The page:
This was Limbaugh’s habit. And yet, some were angry that it was his money on the giving end of the gratuity.
In 2014, The Dallas Morning News ran a short piece on Merritt Tierce, a local author whose debut novel described her experiences working at a steakhouse. The anecdotes were taken from real life, but The Morning News’ Chris Vognar wrote that “her best story, to my mind, didn’t make it into the book”
“Tierce used to get some high rollers at the restaurant, including conservative talk show mogul Rush Limbaugh. Tierce waited on Limbaugh twice,” Vognar wrote.
“Both times Limbaugh left her $2,000 tips on modest-size checks, once with twenty $100 bills. ‘That was like blood money to me,’ says Tierce, who does not share Limbaugh’s social views.”
So she decided to put his money to good use, or really the opposite of that.
“Tierce was also executive director of the TEA Fund, which provides money to women who can’t afford to get abortions,” Vognar wrote.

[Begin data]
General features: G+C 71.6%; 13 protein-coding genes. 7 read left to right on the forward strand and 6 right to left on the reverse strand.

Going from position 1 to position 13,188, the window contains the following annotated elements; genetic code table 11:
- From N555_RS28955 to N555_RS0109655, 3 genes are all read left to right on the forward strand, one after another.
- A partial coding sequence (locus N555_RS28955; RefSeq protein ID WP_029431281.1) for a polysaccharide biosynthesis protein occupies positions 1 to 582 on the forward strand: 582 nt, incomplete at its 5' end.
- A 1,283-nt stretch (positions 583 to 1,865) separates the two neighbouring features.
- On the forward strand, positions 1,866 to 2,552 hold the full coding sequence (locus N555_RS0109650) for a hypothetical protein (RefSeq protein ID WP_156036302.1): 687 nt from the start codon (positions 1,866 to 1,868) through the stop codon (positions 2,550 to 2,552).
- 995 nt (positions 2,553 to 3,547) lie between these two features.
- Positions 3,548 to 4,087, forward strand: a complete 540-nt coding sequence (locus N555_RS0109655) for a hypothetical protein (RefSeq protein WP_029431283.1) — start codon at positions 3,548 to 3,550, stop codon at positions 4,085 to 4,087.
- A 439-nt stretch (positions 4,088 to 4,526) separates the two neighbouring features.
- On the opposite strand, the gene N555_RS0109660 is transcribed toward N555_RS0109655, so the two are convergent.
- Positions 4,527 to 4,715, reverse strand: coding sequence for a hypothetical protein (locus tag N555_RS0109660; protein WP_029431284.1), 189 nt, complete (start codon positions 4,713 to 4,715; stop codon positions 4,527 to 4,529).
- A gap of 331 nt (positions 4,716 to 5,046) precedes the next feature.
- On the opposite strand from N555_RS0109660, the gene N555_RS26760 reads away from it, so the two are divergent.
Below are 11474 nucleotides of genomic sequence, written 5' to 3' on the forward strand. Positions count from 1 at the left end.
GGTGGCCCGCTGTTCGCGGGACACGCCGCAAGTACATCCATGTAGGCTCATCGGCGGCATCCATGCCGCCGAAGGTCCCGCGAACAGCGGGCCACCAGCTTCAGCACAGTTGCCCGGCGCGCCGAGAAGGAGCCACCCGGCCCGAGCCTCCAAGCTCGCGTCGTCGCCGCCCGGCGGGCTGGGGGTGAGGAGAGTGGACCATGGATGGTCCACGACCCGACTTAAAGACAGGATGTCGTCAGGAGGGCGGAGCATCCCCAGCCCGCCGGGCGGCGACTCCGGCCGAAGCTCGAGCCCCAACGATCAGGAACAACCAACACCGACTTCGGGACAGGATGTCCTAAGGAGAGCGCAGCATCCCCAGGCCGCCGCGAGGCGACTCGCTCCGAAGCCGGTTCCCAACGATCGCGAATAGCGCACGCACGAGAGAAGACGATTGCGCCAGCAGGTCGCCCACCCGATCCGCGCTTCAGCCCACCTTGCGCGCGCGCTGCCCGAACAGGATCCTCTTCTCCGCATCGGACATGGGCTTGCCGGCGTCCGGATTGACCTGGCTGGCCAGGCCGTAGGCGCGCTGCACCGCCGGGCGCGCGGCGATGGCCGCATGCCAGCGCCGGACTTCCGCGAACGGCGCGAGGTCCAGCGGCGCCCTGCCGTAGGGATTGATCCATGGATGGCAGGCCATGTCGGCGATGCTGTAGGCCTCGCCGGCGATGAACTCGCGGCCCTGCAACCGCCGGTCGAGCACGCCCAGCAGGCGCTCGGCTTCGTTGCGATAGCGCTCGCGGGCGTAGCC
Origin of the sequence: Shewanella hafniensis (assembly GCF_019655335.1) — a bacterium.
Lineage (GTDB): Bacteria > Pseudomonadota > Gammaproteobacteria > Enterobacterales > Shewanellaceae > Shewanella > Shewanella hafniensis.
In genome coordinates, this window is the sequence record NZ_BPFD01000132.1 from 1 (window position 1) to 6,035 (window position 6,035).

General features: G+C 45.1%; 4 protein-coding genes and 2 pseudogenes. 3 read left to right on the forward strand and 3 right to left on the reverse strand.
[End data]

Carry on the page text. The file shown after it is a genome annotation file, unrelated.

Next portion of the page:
“So she did the only logical thing with Limbaugh’s cash. She donated a sizable chunk of it to the TEA Fund.”
“[T]he only logical thing,” for a man who had apparently earned “blood money” by having social views that clashed with Tierce’s (and, one presumes, Vognar’s) own.
The Washington Free Beacon’s Sonny Bunch pointed out the incongruity in the tone of the coverage.
“In case you’re keeping track at home: Money made by talking on the radio = blood money, while money donated to a baby-killing factory = a charitable contribution,” he wrote, before contrasting it with an NFL running back then in the news for his miserliness with servers.
“Contrast El Rushbo’s generosity with that of Philadelphia Eagle LeSean McCoy, who has earned the enmity of servers everywhere by leaving just 20 cents during a recent trip to a Philadelphia eatery because the waiter was ‘disrespectful,’ or something,” Bunch wrote.